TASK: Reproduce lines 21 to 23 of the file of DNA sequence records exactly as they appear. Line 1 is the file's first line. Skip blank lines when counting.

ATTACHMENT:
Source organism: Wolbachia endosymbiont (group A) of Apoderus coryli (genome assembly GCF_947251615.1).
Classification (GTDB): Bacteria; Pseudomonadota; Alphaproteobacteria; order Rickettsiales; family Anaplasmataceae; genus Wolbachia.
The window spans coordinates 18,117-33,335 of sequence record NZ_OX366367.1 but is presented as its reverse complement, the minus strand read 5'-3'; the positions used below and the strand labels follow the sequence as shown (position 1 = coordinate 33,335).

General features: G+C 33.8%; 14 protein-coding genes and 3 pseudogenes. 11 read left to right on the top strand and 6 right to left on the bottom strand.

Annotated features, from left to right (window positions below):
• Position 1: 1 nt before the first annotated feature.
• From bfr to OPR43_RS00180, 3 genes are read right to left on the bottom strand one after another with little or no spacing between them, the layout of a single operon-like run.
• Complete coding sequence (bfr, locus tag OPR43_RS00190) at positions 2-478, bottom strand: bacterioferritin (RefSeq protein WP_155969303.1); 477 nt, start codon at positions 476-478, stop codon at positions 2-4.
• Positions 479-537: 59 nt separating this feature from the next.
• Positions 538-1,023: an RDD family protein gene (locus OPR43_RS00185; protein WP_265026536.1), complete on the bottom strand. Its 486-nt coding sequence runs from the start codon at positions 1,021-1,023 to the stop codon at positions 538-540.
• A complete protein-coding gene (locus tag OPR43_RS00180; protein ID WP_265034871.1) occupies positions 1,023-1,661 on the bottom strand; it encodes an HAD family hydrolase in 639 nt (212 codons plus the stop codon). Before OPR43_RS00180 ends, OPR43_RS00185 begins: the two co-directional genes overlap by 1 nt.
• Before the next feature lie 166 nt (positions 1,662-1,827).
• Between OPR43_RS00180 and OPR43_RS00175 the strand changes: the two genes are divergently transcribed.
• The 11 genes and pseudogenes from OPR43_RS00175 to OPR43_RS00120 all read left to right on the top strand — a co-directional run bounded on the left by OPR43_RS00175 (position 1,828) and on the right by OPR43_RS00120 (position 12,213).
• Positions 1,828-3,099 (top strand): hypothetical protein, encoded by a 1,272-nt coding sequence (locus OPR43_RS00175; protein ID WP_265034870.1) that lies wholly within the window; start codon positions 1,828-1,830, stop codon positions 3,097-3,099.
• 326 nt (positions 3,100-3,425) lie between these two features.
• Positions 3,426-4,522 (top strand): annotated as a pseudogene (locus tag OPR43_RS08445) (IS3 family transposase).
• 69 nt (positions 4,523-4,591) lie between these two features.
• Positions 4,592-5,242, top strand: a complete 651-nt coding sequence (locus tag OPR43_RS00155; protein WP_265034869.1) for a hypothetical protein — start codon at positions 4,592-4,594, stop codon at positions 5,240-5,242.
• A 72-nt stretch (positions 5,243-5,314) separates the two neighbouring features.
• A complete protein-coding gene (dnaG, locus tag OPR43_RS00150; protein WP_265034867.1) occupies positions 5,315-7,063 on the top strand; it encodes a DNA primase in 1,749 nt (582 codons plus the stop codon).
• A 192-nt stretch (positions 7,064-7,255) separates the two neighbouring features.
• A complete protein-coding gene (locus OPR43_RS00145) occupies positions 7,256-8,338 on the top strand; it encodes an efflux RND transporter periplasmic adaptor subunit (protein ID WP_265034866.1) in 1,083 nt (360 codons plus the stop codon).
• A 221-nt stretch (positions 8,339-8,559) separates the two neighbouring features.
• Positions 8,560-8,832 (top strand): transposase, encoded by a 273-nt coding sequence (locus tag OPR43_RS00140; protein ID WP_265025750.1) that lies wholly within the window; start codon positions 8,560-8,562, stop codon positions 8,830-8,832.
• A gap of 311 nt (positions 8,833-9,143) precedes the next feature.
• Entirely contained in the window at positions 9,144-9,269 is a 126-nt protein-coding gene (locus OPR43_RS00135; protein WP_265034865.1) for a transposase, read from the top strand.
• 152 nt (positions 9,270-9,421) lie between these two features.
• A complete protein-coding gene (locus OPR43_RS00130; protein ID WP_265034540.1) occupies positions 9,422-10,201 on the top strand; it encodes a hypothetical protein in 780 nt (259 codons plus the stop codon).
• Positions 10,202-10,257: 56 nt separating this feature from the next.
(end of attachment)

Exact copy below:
• A complete protein-coding gene (dnaG, locus tag OPR43_RS00150; protein WP_265034867.1) occupies positions 5,315-7,063 on the top strand; it encodes a DNA primase in 1,749 nt (582 codons plus the stop codon).
• A 192-nt stretch (positions 7,064-7,255) separates the two neighbouring features.
• A complete protein-coding gene (locus OPR43_RS00145) occupies positions 7,256-8,338 on the top strand; it encodes an efflux RND transporter periplasmic adaptor subunit (protein ID WP_265034866.1) in 1,083 nt (360 codons plus the stop codon).